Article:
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What is it?

The laminae are finger-like projections that attach the hoof capsule to the underlying soft tissue and pedal bone. A number of diseases impair the flow of blood to these laminae resulting in damage and weakening of the laminar bond. This condition is painful and called laminitis.


What are the causes?

Most cases are caused by either:

a) Obesity (and more specifically Metabolic Syndrome -see later for discussion);

b) Eating too much grass which is too rich in sugars Other triggers include: excessive concussion, toxic diseases (eg. severe colic) and Cushing’s disease.

What are the signs?

Essentially you should look out for pain in more than one foot. Usually both front feet are most painful, but all feet may be affected. The horse or pony may show any of the following syndromes: Pottery gait, spending more time lying down, lame when turned in tight circles, stiff, reluctant to move, rocking back onto its heels.

In addition, affected feet may be warmer. The digital pulse (palpable on the outside of the fetlock) is usually stronger, although this can be more difficult to appreciate particularly if the leg is feathered.

The types of laminitis

Generally speaking there are 3 types of laminitis:

a) Sore laminae but the pedal bone has not moved

b) Pedal bone rotates away from the front of the hoof (as shown opposite: the white line highlights the hoof)

c) Pedal bone sinks towards the sole: more laminae are detached for this to occur

The first scenario is obviously less serious and there is a good chance of recovery. When the pedal bone has moved, the outlook is more uncertain. ‘Sinkers’ have a lower chance of recovery than ‘rotators.’

It does not automatically follow that a horse or pony will be in more pain if the pedal bone has moved. X-rays are required to detect if movement has occurred .



Complete rest

Ideally put the patient in a stable with a deep bed of sand or shavings. This will cushion the feet and encourage the horse to lie down, taking weight off the hooves. The horse should remain in the stable all the time until it is comfort without pain-killing medication.

**A horse with laminitis should never be forced to walk**


Frog support

As the pedal bone literally is suspended by the laminae, if weight is shifted away from the laminae then rotation and sinking can be reduced. The result is also a more comfortable patient. This can be achieved with supports to help the frog take some weight. The type of support can be as simple as a rolled up bandage in the first instance. We can apply a type of play-doh to the foot that sets very hard giving much better and longer term support. Later on (see below) special shoes can be made to do the same job.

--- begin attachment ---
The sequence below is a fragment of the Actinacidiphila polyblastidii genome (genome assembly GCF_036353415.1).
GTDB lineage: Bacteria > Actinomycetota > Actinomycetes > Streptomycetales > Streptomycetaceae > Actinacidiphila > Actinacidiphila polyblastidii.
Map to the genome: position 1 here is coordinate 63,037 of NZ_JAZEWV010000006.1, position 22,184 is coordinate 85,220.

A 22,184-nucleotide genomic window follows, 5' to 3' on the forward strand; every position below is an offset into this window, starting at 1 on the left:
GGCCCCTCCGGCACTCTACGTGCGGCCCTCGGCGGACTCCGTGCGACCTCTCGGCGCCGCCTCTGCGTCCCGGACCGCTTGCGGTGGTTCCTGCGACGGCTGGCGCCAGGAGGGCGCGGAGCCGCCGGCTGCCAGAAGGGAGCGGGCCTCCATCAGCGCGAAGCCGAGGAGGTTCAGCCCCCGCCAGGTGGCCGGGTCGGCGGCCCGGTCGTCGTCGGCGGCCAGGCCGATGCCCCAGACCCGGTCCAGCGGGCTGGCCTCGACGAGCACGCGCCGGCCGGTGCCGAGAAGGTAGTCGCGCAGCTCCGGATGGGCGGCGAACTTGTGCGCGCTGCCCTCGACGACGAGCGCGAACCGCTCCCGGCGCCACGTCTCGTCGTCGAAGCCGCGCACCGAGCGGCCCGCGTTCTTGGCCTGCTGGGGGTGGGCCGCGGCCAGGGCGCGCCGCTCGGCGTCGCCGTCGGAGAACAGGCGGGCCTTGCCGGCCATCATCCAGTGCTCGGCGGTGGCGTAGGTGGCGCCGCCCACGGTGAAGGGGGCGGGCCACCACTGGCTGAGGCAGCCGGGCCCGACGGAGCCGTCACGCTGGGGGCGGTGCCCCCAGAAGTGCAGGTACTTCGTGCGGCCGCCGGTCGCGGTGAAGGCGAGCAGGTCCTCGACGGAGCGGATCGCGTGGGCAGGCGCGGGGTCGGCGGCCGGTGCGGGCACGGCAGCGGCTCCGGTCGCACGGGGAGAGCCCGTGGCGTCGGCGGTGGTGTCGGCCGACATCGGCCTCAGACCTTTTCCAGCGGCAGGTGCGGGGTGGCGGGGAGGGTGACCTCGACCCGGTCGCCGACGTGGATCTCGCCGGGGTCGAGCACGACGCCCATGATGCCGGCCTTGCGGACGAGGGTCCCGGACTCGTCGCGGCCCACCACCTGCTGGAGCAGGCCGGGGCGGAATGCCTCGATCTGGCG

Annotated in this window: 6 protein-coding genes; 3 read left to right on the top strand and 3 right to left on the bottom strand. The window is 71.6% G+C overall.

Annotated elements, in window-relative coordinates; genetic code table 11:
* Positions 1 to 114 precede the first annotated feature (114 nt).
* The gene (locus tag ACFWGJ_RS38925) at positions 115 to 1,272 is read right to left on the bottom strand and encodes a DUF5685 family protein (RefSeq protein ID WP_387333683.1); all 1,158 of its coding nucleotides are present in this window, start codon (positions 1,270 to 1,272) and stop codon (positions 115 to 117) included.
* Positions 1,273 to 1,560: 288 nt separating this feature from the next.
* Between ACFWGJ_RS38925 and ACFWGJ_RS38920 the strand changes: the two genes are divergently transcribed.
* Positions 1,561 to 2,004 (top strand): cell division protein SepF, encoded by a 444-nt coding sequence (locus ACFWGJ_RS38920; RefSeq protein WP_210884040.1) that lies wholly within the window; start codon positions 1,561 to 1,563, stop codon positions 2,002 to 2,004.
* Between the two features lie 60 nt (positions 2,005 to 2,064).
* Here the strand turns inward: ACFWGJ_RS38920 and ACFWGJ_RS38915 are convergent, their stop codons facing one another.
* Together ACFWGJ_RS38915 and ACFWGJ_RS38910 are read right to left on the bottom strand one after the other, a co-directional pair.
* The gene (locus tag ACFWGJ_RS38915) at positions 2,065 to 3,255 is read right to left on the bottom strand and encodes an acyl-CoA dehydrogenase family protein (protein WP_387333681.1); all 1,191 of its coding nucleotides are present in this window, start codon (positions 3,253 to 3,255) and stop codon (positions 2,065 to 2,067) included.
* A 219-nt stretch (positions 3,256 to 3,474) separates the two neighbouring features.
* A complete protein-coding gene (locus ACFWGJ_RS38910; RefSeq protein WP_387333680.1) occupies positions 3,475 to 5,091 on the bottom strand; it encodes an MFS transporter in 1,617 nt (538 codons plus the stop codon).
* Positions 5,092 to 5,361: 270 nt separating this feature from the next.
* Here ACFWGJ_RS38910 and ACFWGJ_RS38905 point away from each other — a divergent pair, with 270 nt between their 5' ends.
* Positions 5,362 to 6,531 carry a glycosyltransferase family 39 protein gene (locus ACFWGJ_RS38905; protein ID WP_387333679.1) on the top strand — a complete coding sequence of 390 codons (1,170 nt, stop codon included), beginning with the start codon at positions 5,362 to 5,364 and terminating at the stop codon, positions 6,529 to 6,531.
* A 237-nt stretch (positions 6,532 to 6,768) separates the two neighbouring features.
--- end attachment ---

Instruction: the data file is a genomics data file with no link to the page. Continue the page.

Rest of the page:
Bute (phenylbutazone) is a painkilling drug that is similar to aspirin or ibuprofen. All patients with laminitis will be given the drug: It reduces the pain, and therefore also helps to dilate the compromised blood vessels in the foot.

ACP (sold as sedalin) is drug that is mainly used as a tranquiliser. However it also helps to dilate the blood vessels at low doses.

Corrective farriery

In the early stages the first step would be to remove the shoes: This helps the weight of the horse to be spread across the whole foot, including sole and frog. If the laminitis is very severe then this may not be possible until drugs have improved the comfort level.

Secondly trimming the toes back helps to improve comfort. The farrier will often rasp the toe until the hoof looks pale (almost to the white line): This helps to reduce the pressure through the laminae.

Later on when the horse is less lame, special shoes can be fitted that continue to support the pedal bone by giving frog support. Heart bar shoes are the commonest shoe used and are frequently fitted when there has been rotation or sinking of the pedal bone.

The heart bar shoes can be metal and nailed on, or made from plastic (as in the photo opposite). Plastic shoes are less traumatic to put on, but are more difficult and the process takes longer.

In general, x-rays should be taken of the feet before heart bar shoes are fitted, so the farrier knows where the pedal bone is and how long to make the ‘V’ that covers the frog.



Identifying any underlying causes is important: A blood test can help to diagnose Cushing’s disease in older patients or Metabolic Syndrome. Follow up x-rays will assist the farrier to maintain good foot balance and help detect pedal bone movement before signs of pain occur.

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